Whistleblower News & Articles
January 10, 2020
The Department of Justice has issued its much-anticipated press release and statistical report on FY 2019 recoveries under the False Claims Act. Following a banner year in FY 2017, recoveries dipped a bit in FY 2018. As we predicted, however, recoveries are back up in FY 2019, totaling more than $3 billion, despite the longest government shutdown in history.
Whistleblowers continue to play an essential enforcement role, with over $2.1 billion of the total recoveries coming as a result of qui tam actions filed under the False Claims Act. DOJ paid out $265 million in awards to whistleblowers who exposed fraud and false claims by filing these actions.
DOJ emphasized that whistleblowers play a “critical role” in “identifying new and evolving fraud schemes that might otherwise remain undetected.” It further acknowledged that “[t]axpayers have benefitted greatly from these individuals who are often required to make substantial sacrifices to bring these schemes to light.”
The number of lawsuits filed by whistleblowers under the qui tam provisions of the False Claims Act has grown significantly since 1986 when the law was amended. While FY 2019 was not a peak year for filings (that was FY 2013, with 757 cases filed), there were 633 new qui tam suits filed in FY 2019, the eighth straight year that there have been over 600 filings.
Health care fraud continues to be the biggest area of recoveries: of the more than $3 billion recovered, $2.6 billion came from matters involving the health care industry. Remarkably, FY 2019 is the tenth consecutive year that DOJ’s civil health care fraud settlements and judgments have exceeded $2 billion. The recoveries came from all areas of the health care system, including drug manufacturers, medical device companies, labs, rehabilitation facilities, hospitals, physicians, compounding pharmacies, and electronic health record software vendors. Among the largest recoveries were a combined total of $695 million from manufacturers of opioids and a combined total of over $624 million from seven drug manufacturers, including US Worldmeds LLC , to resolve claims that they illegally paid patient copays for their own drugs through purportedly independent foundations that the companies in fact treated as mere conduits.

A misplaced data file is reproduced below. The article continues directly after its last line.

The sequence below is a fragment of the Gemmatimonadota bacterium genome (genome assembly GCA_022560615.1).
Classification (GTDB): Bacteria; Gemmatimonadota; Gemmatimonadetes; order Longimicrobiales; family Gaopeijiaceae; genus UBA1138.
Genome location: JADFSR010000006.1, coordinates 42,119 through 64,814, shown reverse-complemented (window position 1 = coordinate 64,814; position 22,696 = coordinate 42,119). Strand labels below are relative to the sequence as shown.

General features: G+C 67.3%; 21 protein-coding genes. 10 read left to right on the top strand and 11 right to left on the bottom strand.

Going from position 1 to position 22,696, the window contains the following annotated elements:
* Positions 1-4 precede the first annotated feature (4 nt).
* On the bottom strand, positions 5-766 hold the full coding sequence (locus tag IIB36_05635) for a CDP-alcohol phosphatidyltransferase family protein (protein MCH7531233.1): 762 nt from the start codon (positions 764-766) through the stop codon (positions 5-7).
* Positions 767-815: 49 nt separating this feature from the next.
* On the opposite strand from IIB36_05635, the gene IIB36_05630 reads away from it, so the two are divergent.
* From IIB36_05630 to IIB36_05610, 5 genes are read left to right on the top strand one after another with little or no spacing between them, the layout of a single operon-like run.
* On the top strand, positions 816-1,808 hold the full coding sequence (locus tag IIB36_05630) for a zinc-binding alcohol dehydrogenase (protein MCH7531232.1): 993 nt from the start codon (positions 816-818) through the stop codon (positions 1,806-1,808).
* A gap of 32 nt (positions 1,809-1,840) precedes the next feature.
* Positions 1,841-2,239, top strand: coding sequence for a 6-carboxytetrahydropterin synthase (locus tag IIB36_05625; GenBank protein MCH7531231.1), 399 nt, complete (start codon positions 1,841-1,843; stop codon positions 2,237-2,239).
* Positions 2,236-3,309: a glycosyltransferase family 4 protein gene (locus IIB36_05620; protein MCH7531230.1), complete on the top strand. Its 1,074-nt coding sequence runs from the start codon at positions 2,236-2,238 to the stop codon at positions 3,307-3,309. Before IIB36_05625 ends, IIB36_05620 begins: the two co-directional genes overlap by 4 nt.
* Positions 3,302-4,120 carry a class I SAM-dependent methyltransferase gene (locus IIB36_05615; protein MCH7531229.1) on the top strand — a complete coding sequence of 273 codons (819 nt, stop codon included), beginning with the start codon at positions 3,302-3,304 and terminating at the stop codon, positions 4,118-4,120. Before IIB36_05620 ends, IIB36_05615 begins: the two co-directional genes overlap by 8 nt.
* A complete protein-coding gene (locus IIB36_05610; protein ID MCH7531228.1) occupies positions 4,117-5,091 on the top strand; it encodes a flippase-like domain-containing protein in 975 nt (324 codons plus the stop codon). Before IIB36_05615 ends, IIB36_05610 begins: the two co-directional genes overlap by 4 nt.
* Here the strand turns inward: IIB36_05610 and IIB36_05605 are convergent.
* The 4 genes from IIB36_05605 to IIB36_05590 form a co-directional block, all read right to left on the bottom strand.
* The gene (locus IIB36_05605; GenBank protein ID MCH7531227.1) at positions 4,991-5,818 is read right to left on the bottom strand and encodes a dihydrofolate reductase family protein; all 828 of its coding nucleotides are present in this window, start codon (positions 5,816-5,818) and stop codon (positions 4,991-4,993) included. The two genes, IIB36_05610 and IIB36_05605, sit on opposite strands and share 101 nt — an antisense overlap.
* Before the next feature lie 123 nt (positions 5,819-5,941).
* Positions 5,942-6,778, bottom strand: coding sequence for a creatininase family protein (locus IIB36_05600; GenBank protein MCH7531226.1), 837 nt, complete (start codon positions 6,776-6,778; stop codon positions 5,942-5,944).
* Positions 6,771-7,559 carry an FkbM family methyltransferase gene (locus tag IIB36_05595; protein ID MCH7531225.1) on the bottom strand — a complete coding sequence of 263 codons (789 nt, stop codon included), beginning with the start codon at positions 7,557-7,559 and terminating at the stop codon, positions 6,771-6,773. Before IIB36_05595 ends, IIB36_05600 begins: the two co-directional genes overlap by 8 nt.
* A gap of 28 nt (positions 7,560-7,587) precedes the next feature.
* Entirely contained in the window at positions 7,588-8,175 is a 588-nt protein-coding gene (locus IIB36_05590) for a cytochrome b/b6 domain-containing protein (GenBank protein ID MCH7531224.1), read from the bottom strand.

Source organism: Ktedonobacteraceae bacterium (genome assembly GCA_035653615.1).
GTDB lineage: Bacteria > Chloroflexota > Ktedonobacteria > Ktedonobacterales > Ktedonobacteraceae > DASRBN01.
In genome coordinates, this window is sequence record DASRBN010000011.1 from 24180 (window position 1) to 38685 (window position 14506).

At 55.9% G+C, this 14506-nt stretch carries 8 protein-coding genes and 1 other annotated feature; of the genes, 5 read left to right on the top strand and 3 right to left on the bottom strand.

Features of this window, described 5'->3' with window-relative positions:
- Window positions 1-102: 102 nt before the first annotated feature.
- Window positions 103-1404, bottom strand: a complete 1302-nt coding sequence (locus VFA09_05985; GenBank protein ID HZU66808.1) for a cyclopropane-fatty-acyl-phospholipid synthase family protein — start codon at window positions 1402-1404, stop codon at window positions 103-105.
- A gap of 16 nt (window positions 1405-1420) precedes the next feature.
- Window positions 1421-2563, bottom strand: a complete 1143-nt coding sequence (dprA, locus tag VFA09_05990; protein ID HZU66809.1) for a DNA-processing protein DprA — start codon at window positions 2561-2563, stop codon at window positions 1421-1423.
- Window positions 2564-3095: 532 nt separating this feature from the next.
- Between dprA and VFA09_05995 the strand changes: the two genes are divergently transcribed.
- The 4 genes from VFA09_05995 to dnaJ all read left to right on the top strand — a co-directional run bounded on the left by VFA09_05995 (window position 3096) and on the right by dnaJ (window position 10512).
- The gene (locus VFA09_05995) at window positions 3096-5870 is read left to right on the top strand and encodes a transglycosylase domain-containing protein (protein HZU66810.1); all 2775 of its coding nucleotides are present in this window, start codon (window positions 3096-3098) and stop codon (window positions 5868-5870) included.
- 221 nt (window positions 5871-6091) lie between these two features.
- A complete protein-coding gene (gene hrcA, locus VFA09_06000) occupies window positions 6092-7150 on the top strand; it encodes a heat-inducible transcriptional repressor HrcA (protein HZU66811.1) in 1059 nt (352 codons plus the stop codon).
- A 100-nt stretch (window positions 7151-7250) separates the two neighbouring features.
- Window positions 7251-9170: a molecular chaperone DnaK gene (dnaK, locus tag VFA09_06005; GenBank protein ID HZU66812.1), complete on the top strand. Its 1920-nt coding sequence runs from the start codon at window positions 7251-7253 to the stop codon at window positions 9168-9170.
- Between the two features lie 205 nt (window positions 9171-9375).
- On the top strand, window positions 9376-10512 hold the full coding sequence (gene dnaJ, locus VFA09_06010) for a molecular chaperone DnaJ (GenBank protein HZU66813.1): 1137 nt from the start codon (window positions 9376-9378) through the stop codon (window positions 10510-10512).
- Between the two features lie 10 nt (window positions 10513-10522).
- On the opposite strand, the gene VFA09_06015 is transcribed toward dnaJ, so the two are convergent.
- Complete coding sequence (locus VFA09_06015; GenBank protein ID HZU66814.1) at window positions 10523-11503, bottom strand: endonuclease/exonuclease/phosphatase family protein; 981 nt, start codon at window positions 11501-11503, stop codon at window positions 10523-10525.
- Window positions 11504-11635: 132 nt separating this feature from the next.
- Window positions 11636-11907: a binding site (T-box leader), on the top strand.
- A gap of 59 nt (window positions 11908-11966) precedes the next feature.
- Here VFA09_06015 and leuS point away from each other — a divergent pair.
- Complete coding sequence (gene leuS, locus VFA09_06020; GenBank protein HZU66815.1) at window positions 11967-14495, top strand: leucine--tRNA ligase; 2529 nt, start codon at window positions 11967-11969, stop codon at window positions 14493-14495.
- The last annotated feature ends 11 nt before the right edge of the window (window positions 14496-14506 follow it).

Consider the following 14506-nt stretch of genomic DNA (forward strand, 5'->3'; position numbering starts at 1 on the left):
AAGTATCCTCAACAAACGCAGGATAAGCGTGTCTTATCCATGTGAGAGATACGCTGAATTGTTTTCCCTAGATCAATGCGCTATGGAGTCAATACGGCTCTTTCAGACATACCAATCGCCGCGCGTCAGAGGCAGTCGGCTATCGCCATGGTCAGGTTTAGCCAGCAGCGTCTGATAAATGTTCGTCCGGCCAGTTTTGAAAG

While not as large as health care fraud recoveries, DOJ stressed that, in addition to combatting health care fraud, “the False Claims Act serves as the government’s primary civil tool to redress false claims for federal funds and property involving a multitude of other government operations and functions.” Specifically, DOJ noted that “The Act helps to protect our military and first responders by ensuring that government contractors provide equipment that is safe, effective, and cost efficient; to protect American businesses and workers by promoting compliance with customs laws, trade agreements, visa requirements, and small business protections; and to protect other critical government programs ranging from the provision of disaster relief funds to farming subsidies.”
Among the highlights in these areas were a variety of fraud matters involving the government’s purchase of goods and services including: five South Korea-based companies paid over $162 million to resolve allegations that they overcharged the United States Department of Defense for fuel supply services in South Korea; an aluminum extrusion manufacturer paid $34.6 million for causing a government contractor to invoice NASA and the Department of Defense’s Missile Defense Agency for aluminum extrusions that did not comply with contract specifications; and a defense contractor paid over $27 million for overcharging labor hours on two battlefield communications contracts with the United States Air Force. In addition, Duke University paid $112.5 million for fraud in connection with federal grants by the National Institutes of Health and Environmental Protection Agency.
We join DOJ in applauding the commitment of public servants throughout the government who have dedicated themselves to this important work. In representing whistleblowers, we see firsthand the professionalism and dedication of government attorneys, investigators, and others. We share their commitment to exposing fraud and recovering government funds on behalf of taxpayers.